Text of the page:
Weekly update - 7 December 2017

​​​​​​​​Weekly Australian Climate,
Water and Agricultural Update

Key issues

  • During the week ending 6 December 2017 rainfall totals above 25 millimetres were recorded across large areas of all states and territories.
  • Maximum temperatures were -2°C to -6°C below average during the week ending 5 December 2017 in southern Queensland, eastern Western Australia, southern parts of the Northern Territory and across most of New South Wales and South Australia.
  • Rainfall during November 2017 was well above average for most of the Northern Territory and South Australia. Rainfall was generally close to average for the remainder of the country, except Tasmania where rainfall was extremely low to severely deficient.
  • Rainfall during spring 2017 was generally average to above average for the season as a whole, although there was a mixture of very dry and very wet periods.
  • Spring 2017 was the sixth-warmest spring on record. All states and territories except South Australia and the Northern Territory observed mean temperatures for the season in the ten warmest on record.
  • Rainfall is mainly expected in isolated parts of eastern, south-eastern and northern Australia during the next eight days.
  • The Bureau of Meteorology has raised its ENSO Outlook to LA NIÑA, indicating that sea surface temperatures in the tropical Pacific have reached La Niña levels. Climate models suggest this La Niña will be weak and short-lived.
  • Water storage levels in the Murray–Darling Basin (MDB) increased during the week ending 7 December 2017 by 420 gigalitres (GL) to 15,985 GL and are at 71 per cent of total capacity. This is 16 percentage points or 3,511 GL less than at the same time last year.
  • Allocation prices in the southern Murray–Darling Basin declined in the week ending 7 December 2017 to $113 per ML. This is a decrease of $5 from the same time last week.

Climate

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Rainfall this week

During the week ending 6 December 2017 rainfall totals above 25 millimetres were recorded across large areas of all states and territories, although there was little to no rainfall in most of inland Western Australia. The combination of a low pressure system and upper level trough brought widespread thunderstorms extending from north-western to south-eastern Australia.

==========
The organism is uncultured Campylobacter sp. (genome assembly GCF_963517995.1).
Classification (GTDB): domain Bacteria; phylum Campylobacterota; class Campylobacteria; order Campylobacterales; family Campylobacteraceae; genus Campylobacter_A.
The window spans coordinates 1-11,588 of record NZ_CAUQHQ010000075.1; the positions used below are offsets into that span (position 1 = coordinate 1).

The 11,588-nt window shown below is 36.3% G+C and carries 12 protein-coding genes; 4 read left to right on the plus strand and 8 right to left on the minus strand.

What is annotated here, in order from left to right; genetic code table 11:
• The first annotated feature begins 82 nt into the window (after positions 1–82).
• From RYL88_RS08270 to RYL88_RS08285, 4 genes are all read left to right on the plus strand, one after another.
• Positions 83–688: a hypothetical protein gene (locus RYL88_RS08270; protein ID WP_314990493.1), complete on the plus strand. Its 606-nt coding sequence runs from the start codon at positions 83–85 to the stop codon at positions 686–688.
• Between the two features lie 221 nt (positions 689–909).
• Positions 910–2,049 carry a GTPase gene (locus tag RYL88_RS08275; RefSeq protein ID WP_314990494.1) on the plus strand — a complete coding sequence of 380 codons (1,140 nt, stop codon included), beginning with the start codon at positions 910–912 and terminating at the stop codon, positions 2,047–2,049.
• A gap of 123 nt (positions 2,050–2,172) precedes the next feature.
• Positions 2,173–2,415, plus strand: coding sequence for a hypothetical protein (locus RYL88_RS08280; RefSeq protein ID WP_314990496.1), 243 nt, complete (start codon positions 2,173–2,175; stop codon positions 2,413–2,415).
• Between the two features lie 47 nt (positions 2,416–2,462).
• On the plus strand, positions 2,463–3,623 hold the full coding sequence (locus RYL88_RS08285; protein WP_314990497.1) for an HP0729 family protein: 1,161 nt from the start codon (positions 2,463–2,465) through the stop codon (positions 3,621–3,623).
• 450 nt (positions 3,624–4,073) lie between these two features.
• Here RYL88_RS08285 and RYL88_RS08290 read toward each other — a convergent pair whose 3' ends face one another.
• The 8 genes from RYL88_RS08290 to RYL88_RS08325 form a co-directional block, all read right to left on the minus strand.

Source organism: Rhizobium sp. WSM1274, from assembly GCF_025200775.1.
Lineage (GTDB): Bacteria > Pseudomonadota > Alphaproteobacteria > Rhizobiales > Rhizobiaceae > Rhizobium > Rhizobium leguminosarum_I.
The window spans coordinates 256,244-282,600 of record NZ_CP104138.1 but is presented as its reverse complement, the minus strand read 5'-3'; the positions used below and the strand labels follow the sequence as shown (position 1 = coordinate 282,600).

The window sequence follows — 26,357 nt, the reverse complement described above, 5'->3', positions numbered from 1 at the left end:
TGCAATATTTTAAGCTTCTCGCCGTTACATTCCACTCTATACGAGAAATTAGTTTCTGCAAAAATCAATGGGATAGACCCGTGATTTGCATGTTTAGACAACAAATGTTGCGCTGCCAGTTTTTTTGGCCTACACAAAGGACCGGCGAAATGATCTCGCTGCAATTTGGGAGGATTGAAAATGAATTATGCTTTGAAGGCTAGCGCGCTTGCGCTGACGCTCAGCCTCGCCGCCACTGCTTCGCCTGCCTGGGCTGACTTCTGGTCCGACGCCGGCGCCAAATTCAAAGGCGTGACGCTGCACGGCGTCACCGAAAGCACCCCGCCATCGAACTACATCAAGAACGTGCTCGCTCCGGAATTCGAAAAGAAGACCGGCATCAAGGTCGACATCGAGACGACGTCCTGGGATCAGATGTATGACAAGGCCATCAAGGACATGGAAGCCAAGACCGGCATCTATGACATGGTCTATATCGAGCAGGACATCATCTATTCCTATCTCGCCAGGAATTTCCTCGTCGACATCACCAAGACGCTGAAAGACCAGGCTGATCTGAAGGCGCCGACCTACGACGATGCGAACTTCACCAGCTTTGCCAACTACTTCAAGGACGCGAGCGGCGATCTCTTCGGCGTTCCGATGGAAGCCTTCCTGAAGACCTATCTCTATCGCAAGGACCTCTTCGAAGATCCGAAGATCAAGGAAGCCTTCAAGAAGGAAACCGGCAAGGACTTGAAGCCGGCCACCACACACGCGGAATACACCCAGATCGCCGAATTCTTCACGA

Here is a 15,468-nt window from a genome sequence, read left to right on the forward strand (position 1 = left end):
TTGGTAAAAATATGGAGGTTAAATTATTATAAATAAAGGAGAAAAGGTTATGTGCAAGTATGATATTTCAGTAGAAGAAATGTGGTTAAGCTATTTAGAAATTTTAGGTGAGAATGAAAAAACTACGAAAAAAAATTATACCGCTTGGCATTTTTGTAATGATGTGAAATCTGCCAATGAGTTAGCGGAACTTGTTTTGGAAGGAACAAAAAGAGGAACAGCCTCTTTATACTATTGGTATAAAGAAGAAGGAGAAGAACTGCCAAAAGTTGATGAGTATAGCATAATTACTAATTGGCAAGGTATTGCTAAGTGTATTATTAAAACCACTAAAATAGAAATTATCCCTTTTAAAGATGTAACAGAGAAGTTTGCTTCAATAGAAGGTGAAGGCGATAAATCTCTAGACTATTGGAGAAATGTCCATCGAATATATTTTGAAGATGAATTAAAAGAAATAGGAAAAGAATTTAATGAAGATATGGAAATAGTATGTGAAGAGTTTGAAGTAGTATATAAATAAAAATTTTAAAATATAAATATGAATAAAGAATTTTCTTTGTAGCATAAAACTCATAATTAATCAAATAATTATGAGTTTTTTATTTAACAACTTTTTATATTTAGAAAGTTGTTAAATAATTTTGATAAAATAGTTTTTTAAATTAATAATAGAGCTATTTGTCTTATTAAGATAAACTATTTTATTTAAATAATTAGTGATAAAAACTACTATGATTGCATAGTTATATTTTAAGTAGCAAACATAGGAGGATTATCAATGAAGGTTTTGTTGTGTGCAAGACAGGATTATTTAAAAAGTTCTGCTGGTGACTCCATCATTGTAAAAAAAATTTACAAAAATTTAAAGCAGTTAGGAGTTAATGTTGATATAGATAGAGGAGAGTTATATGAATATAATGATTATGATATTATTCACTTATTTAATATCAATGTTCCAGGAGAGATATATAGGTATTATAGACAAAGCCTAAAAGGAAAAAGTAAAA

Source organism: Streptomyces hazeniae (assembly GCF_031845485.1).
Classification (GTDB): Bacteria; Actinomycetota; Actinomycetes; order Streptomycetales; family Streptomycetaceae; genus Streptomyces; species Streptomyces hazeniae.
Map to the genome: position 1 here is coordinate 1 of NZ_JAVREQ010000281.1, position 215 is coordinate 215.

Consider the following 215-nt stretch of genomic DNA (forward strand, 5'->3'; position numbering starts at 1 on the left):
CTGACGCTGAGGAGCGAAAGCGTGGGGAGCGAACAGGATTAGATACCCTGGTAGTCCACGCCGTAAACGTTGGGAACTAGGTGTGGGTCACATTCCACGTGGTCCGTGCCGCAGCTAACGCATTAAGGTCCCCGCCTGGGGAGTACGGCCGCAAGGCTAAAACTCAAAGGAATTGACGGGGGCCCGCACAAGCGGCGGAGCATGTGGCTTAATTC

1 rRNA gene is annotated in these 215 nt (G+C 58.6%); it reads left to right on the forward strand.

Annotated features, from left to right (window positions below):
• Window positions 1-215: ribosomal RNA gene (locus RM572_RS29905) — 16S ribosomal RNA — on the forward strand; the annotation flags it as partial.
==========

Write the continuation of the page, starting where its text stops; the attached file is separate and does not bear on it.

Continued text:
Totals in excess of 150 millimetres were recorded in parts of north-eastern Victoria, south-eastern New South Wales and south-eastern Queensland. Similar totals were observed in parts of far northern Queensland and northern parts of Western Australia and the Northern Territory. Parts of southern New South Wales and northern Victoria have already recorded twice the average rainfall for the month of December. The highest recorded weekly total was 253 millimetres at Pacific Haven, near Bundaberg in Queensland.

Rainfall - week ending 6 December 2017

Map showing weekly rainfall totals in Australia. Image provided by the Bureau of Meteorology. Please refer to accompanying text for a more detailed description. 

©Commonwealth of Australia 2017, Australian Bureau of Meteorology - Issued: 6/12/2017

Note: The rainfall analyses and associated maps utilise data contained in the Bureau of Meteorology climate database, the Australian Data Archive for Meteorology (ADAM). The analyses are initially produced automatically from real-time data with limited quality control. They are intended to provide a general overview of rainfall across Australia as quickly as possible after the observations are received. For further information go to Weekly Rainfall Update.

Rainfall percentages, 1 to 6 December 2017

Map showing weekly rainfall totals in Australia. Image provided by the Bureau of Meteorology. Please refer to accompanying text for a more detailed description. 

©Commonwealth of Australia 2017, Australian Bureau of Meteorology - Issued: 6/12/2017

Note: This map compares the rainfall received since the start of the current month with the long-term average for the entire month.

Temperature anomalies this week